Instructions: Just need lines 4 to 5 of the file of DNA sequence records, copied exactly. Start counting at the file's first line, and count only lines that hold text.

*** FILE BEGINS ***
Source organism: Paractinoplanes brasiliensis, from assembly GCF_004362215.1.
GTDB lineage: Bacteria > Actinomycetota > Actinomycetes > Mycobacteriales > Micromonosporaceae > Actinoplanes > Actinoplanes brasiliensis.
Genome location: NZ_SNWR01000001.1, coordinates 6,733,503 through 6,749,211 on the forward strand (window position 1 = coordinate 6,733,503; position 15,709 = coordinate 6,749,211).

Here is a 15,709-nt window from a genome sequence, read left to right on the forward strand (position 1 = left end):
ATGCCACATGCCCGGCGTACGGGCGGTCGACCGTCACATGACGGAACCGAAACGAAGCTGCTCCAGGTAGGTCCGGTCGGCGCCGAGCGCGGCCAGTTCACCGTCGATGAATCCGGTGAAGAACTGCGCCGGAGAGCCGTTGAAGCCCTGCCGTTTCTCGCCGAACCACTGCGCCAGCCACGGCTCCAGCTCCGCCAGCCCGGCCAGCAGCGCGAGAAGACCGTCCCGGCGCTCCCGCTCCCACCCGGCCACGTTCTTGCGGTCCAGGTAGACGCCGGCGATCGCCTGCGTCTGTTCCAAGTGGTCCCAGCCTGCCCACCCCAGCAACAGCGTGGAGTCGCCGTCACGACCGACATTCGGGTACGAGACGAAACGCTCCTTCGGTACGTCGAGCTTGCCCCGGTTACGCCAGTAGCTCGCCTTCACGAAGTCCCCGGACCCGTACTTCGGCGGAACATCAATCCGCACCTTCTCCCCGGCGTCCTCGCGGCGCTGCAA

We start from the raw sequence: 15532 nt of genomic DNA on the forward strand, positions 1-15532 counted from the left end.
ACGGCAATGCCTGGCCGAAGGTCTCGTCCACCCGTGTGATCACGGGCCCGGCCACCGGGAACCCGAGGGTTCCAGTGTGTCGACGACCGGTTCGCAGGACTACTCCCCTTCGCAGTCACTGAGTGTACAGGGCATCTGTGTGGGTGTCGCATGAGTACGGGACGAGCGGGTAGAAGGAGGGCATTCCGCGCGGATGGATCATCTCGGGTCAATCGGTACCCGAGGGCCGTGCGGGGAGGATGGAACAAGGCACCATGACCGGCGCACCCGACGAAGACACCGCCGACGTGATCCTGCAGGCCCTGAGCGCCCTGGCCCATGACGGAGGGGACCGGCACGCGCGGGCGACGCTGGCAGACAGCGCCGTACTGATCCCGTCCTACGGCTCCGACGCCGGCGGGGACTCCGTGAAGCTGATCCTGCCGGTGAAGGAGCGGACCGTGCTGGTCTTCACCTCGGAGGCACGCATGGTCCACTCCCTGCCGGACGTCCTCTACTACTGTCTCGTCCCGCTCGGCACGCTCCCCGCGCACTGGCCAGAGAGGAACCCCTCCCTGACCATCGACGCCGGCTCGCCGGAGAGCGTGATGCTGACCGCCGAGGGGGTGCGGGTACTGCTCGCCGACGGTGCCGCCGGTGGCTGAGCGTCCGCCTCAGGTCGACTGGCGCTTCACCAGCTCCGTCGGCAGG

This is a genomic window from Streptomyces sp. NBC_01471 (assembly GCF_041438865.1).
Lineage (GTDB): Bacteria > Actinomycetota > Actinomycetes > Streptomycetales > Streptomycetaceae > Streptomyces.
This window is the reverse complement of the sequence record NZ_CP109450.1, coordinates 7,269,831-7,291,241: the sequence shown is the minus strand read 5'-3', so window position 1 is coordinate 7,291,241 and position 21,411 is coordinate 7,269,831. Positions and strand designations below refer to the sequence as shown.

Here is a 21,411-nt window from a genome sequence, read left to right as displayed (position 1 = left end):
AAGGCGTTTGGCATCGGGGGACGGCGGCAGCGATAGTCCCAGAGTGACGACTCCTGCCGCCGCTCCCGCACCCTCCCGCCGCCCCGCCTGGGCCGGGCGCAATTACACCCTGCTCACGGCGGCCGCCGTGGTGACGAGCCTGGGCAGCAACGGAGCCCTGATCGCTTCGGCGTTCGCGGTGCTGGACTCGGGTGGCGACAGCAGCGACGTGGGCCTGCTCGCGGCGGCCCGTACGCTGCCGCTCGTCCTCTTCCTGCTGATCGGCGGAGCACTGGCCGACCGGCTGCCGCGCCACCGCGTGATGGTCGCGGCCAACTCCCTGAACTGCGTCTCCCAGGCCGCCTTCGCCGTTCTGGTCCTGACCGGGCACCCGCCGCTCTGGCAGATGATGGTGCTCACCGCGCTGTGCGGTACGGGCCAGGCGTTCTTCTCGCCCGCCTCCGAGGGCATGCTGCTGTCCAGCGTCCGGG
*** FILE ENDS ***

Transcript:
Here is a 15,709-nt window from a genome sequence, read left to right on the forward strand (position 1 = left end):
ATGCCACATGCCCGGCGTACGGGCGGTCGACCGTCACATGACGGAACCGAAACGAAGCTGCTCCAGGTAGGTCCGGTCGGCGCCGAGCGCGGCCAGTTCACCGTCGATGAATCCGGTGAAGAACTGCGCCGGAGAGCCGTTGAAGCCCTGCCGTTTCTCGCCGAACCACTGCGCCAGCCACGGCTCCAGCTCCGCCAGCCCGGCCAGCAGCGCGAGAAGACCGTCCCGGCGCTCCCGCTCCCACCCGGCCACGTTCTTGCGGTCCAGGTAGACGCCGGCGATCGCCTGCGTCTGTTCCAAGTGGTCCCAGCCTGCCCACCCCAGCAACAGCGTGGAGTCGCCGTCACGACCGACATTCGGGTACGAGACGAAACGCTCCTTCGGTACGTCGAGCTTGCCCCGGTTACGCCAGTAGCTCGCCTTCACGAAGTCCCCGGACCCGTACTTCGGCGGAACATCAATCCGCACCTTCTCCCCGGCGTCCTCGCGGCGCTGCAA